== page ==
"The Presidential debate on health care has been largely fake, with phony claims from candidates that they are providing ‘universal health care’ when, in fact, they are preserving the for-profit system of private insurance companies who make money not providing health care," Kucinich said.

"I am the only Presidential candidate to offer a true universal healthcare plan for America, HR676, Medicare for All. It is a comprehensive, not-for-profit, national health insurance plan, and everyone is covered," Kucinich said. "No premiums, no deductibles, no co-payments."

"How can AARP and Iowa Public Television claim they are committed to educating and informing the voters of Iowa on the Number One domestic issue in this campaign when they deny a voice to the only candidate who is leading the effort to bring real reform to the health care system by ending the control of for-profit insurance and pharmaceutical companies? Since the AARP's own insurance sales interests would be affected by HR 676, serious questions must be raised about their decision to deny me a place on the platform," Kucinich said.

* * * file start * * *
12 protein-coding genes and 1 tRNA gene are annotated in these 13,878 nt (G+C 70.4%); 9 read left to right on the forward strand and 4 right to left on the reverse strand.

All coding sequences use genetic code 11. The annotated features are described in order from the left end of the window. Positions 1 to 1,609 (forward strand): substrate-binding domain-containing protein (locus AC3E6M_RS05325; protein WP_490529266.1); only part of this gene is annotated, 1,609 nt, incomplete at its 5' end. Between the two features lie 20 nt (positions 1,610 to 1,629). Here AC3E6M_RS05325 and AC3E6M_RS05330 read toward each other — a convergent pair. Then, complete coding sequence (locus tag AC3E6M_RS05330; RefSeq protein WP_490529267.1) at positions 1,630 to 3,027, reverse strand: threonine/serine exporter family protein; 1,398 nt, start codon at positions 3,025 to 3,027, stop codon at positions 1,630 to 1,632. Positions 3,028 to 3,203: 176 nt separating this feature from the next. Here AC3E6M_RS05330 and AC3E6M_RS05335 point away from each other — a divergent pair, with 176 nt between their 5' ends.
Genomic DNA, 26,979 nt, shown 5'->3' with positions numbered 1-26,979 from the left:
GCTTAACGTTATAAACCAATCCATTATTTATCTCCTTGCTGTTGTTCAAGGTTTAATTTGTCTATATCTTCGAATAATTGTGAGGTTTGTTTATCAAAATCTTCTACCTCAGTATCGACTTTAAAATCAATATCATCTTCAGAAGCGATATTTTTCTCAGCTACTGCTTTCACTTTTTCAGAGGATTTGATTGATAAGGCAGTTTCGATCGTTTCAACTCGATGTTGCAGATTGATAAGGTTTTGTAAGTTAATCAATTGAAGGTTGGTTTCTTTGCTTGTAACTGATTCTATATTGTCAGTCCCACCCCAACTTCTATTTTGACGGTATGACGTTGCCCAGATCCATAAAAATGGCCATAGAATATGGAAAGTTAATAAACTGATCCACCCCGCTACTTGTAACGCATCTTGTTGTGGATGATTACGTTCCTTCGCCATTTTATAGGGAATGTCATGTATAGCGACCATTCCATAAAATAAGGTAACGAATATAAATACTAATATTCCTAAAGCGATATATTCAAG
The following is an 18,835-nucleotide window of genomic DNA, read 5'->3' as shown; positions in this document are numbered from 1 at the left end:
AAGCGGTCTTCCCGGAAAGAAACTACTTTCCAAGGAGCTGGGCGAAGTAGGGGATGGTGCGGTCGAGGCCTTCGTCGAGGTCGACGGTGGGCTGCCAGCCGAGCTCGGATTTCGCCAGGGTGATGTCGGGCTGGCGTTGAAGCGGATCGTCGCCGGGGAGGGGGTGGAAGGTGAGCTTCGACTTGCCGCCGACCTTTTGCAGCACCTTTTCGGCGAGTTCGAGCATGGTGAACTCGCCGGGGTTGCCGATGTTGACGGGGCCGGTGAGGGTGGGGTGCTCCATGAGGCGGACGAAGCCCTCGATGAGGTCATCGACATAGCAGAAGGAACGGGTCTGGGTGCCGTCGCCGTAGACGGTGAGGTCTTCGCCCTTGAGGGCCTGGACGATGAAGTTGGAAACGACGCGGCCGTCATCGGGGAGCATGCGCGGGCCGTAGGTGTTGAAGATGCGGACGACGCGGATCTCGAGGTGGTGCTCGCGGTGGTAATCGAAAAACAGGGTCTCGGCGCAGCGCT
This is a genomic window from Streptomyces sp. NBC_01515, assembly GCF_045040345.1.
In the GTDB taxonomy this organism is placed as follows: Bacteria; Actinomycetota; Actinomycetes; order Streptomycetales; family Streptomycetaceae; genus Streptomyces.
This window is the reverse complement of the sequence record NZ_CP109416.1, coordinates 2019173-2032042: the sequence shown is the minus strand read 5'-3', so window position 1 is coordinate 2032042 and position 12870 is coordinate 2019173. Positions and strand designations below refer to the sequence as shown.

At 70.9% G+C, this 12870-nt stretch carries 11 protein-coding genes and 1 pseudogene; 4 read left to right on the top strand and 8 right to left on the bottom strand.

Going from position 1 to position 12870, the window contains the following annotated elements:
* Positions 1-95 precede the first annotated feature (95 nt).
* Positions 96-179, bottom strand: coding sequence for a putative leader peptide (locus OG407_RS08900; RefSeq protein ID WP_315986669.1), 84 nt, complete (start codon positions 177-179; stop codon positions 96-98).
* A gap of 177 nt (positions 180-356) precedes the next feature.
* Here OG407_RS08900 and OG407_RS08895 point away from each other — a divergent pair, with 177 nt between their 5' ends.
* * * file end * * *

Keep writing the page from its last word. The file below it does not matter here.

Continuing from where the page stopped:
In one highly publicized incident in July, unaware that their microphones were still on and the cameras were still rolling, Clinton and Edwards whispered to each other on stage about eliminating some candidates from future debates. “It is most interesting,” Kucinich noted, “that a number of post-debate analyses determined that I performed better than all the other candidates (AFL-CIO, ABC, Howard University, Logo Forum). I can well understand why the other candidates do not want competition, but the credibility of the Democratic process is at risk if sponsoring organizations join in the subversion of that process.”

"You would think that the Iowa Democratic Party leaders, fighting to preserve the state’s status as the first caucus state, would be a little more careful about giving other states the impression that they and they alone have the right to determine who the next President will be." Kucinich said.


I an not a Dennis fan, but I do find his exclusive to be strange to say the least in one of the last debates before the primaries.

More live blogging from Heading Right and Marc Ambinder thinks everyone did good, then goes on to discuss how good and why.

Theres your roundup. Enjoy reading.